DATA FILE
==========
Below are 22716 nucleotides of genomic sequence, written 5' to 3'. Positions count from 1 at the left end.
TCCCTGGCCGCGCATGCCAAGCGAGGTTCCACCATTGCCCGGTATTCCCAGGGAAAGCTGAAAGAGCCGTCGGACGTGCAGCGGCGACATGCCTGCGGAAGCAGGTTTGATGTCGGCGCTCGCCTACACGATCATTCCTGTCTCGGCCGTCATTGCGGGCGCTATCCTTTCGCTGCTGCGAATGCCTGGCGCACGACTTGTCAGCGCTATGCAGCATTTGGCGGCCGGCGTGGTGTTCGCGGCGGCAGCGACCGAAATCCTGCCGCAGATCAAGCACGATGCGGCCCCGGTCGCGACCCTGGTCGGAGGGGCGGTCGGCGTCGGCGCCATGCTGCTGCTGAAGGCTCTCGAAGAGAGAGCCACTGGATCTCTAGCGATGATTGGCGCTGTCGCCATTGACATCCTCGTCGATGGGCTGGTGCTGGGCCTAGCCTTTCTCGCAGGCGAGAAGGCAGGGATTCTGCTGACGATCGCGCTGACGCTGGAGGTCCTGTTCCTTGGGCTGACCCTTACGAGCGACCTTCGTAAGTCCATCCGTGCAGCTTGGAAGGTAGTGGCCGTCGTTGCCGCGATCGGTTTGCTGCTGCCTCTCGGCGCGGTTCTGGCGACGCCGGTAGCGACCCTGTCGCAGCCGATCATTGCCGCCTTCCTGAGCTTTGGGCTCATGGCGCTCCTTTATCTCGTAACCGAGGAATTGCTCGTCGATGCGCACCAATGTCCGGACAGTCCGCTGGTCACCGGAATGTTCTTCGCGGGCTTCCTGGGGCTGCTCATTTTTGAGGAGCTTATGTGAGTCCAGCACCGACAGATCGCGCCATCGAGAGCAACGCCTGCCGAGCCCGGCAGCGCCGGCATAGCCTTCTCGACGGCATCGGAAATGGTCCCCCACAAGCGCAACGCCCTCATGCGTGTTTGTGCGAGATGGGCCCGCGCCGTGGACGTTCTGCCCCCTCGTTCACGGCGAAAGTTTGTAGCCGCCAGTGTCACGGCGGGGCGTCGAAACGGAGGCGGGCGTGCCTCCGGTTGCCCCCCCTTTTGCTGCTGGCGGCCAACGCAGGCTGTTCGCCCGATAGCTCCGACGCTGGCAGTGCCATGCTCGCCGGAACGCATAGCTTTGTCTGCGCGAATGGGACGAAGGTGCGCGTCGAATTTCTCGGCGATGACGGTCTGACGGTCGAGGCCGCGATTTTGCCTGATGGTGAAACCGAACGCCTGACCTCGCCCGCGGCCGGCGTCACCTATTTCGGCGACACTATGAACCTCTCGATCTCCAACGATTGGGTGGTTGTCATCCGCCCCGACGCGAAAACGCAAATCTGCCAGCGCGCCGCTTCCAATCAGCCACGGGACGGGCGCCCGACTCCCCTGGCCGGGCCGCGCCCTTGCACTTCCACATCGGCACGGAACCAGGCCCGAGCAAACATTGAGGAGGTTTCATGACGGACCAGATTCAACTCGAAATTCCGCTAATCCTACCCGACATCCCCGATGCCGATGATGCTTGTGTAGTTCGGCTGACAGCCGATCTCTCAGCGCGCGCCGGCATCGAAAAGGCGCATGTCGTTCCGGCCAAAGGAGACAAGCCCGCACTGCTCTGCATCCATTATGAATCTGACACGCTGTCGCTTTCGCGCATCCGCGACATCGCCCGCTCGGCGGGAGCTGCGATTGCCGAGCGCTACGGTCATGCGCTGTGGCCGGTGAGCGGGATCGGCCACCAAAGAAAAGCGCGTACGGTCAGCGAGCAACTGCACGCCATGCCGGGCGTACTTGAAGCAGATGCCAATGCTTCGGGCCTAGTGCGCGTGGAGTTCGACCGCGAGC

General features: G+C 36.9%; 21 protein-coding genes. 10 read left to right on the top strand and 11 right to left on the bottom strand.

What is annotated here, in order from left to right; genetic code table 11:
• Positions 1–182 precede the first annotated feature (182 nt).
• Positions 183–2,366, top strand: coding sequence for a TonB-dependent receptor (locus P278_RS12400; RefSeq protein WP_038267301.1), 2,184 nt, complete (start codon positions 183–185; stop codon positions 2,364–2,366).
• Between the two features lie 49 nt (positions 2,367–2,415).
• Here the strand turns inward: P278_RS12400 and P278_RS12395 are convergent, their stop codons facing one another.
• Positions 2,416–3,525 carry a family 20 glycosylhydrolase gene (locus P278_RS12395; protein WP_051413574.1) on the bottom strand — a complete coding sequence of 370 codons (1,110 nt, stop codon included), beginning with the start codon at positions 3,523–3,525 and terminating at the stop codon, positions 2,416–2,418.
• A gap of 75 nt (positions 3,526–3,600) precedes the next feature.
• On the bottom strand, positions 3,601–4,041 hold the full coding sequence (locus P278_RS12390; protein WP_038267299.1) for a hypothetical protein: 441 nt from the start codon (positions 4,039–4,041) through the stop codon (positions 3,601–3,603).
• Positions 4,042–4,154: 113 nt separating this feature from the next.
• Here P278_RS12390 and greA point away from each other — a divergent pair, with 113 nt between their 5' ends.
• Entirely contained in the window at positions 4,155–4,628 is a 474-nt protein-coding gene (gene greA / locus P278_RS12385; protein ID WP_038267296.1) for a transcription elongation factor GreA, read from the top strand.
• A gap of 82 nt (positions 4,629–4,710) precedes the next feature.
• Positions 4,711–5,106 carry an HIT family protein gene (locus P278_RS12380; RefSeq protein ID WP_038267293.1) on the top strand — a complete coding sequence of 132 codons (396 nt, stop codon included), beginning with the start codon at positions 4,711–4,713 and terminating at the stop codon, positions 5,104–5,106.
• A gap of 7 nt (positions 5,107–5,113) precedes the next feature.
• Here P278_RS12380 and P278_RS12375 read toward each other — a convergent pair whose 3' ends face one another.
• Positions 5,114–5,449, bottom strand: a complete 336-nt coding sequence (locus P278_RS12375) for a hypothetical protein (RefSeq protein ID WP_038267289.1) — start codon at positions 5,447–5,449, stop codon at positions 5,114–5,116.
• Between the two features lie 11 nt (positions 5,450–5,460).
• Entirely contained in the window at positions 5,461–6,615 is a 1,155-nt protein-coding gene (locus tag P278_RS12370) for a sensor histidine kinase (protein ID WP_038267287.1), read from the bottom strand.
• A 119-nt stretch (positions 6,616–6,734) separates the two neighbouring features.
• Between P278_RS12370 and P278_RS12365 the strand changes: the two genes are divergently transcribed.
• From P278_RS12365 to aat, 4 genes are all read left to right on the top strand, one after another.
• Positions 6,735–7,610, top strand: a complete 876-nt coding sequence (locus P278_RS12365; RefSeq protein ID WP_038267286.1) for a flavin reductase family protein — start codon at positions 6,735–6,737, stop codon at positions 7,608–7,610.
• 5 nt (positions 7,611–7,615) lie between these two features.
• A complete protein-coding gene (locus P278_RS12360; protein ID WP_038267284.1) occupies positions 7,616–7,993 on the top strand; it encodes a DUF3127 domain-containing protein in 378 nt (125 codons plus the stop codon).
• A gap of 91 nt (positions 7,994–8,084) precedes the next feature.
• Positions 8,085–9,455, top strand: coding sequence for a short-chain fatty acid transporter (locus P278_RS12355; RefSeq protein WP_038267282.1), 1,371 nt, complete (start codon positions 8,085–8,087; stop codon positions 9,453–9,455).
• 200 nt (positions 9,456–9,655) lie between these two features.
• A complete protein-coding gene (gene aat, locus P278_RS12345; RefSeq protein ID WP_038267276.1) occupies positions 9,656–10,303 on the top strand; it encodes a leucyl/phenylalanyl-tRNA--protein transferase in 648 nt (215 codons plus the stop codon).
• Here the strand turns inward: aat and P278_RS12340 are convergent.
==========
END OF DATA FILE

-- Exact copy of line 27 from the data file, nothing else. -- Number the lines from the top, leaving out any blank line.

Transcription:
• A complete protein-coding gene (locus P278_RS12360; protein ID WP_038267284.1) occupies positions 7,616–7,993 on the top strand; it encodes a DUF3127 domain-containing protein in 378 nt (125 codons plus the stop codon).